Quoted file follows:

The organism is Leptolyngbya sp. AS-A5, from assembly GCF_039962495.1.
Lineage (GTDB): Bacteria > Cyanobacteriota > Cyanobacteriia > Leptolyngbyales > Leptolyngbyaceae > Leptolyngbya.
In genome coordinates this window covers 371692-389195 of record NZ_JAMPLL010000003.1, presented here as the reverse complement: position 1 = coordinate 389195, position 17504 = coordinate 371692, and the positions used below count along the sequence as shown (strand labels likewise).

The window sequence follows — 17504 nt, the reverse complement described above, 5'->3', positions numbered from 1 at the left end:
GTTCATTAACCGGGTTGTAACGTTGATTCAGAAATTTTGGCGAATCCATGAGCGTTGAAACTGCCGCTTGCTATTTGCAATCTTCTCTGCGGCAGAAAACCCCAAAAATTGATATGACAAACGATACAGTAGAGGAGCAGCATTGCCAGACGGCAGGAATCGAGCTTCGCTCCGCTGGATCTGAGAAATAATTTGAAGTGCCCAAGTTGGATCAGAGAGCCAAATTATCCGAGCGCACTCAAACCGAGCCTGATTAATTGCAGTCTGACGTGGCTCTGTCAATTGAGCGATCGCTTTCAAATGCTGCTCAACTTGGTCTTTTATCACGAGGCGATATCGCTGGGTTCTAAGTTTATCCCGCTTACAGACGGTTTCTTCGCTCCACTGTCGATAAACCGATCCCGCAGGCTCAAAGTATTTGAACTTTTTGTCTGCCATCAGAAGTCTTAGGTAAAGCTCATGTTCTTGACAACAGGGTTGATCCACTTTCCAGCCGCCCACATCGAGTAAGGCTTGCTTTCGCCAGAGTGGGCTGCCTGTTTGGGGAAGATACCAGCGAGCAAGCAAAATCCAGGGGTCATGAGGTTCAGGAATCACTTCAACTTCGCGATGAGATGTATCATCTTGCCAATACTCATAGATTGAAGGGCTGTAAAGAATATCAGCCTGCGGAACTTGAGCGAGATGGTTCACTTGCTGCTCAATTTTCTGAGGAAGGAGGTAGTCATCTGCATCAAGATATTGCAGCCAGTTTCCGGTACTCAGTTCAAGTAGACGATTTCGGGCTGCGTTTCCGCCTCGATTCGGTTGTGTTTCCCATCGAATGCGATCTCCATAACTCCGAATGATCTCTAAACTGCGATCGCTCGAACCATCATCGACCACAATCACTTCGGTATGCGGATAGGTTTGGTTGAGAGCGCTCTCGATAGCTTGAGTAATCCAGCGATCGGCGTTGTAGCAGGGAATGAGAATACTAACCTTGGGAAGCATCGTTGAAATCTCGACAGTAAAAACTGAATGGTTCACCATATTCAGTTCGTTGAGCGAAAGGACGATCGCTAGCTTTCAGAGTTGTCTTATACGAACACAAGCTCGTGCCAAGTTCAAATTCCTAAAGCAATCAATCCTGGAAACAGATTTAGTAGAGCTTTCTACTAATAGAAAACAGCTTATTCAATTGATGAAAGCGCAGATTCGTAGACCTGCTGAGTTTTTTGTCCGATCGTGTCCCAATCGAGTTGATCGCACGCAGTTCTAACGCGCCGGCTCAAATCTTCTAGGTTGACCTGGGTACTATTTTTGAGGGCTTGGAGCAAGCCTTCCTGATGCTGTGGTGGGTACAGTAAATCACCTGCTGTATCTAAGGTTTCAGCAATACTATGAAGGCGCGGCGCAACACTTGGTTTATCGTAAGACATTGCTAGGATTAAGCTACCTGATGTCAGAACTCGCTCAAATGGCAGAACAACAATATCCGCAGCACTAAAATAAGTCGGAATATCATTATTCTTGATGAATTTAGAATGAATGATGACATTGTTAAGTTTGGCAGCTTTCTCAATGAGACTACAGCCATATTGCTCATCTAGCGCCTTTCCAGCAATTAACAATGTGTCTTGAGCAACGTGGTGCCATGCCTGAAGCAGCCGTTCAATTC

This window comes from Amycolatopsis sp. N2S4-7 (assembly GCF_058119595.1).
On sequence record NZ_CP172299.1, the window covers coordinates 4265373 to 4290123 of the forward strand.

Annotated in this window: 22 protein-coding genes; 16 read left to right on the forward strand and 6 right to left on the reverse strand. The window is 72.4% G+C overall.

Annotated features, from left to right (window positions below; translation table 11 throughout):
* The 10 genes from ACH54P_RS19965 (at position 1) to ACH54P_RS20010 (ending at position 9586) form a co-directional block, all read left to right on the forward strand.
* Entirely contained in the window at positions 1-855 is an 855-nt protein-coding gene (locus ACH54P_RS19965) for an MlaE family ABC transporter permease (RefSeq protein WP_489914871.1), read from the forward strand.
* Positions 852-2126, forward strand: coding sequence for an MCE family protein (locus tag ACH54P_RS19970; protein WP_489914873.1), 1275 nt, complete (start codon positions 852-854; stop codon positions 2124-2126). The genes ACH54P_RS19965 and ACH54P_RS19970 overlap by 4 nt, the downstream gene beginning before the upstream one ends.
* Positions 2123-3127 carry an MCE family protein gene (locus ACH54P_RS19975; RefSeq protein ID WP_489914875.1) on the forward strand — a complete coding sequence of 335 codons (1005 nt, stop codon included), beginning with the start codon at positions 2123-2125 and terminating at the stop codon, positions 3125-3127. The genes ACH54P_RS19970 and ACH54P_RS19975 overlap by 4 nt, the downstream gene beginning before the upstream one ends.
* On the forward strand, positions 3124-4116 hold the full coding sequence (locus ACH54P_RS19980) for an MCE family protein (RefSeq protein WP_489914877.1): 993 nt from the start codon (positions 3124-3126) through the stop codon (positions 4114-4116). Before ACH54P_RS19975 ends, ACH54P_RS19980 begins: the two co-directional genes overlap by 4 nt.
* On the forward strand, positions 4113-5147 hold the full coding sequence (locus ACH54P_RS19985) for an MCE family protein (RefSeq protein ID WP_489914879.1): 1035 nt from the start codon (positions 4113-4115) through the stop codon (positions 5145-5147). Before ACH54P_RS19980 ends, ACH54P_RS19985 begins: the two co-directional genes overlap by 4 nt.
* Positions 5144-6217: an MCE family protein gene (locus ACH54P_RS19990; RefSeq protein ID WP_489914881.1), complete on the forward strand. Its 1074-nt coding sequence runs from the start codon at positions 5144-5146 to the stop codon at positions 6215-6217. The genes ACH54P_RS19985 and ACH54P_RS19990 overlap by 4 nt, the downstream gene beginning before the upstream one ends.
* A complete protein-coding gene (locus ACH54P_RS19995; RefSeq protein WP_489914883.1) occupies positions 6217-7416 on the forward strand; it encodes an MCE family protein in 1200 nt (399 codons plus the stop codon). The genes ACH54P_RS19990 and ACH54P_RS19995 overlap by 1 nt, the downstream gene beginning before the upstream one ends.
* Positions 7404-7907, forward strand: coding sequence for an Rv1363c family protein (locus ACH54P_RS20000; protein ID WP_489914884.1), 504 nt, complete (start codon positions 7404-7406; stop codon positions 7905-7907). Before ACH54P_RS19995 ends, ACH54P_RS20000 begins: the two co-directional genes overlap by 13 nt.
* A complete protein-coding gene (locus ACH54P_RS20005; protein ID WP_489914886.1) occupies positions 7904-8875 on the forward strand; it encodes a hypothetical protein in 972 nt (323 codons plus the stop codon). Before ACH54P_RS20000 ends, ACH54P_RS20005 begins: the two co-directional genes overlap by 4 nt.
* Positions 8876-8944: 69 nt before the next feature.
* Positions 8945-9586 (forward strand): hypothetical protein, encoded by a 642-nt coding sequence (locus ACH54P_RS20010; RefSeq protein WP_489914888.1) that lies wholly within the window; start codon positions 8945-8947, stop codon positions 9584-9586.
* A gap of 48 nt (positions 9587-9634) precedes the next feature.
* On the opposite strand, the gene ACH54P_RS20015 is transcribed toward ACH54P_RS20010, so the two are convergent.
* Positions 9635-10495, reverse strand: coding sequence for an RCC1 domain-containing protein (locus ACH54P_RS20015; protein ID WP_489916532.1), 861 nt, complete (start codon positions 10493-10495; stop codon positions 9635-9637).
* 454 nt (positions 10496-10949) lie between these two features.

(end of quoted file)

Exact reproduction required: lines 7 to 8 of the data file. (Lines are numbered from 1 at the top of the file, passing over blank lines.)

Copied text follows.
On sequence record NZ_CP172299.1, the window covers coordinates 4265373 to 4290123 of the forward strand.

Annotated in this window: 22 protein-coding genes; 16 read left to right on the forward strand and 6 right to left on the reverse strand. The window is 72.4% G+C overall.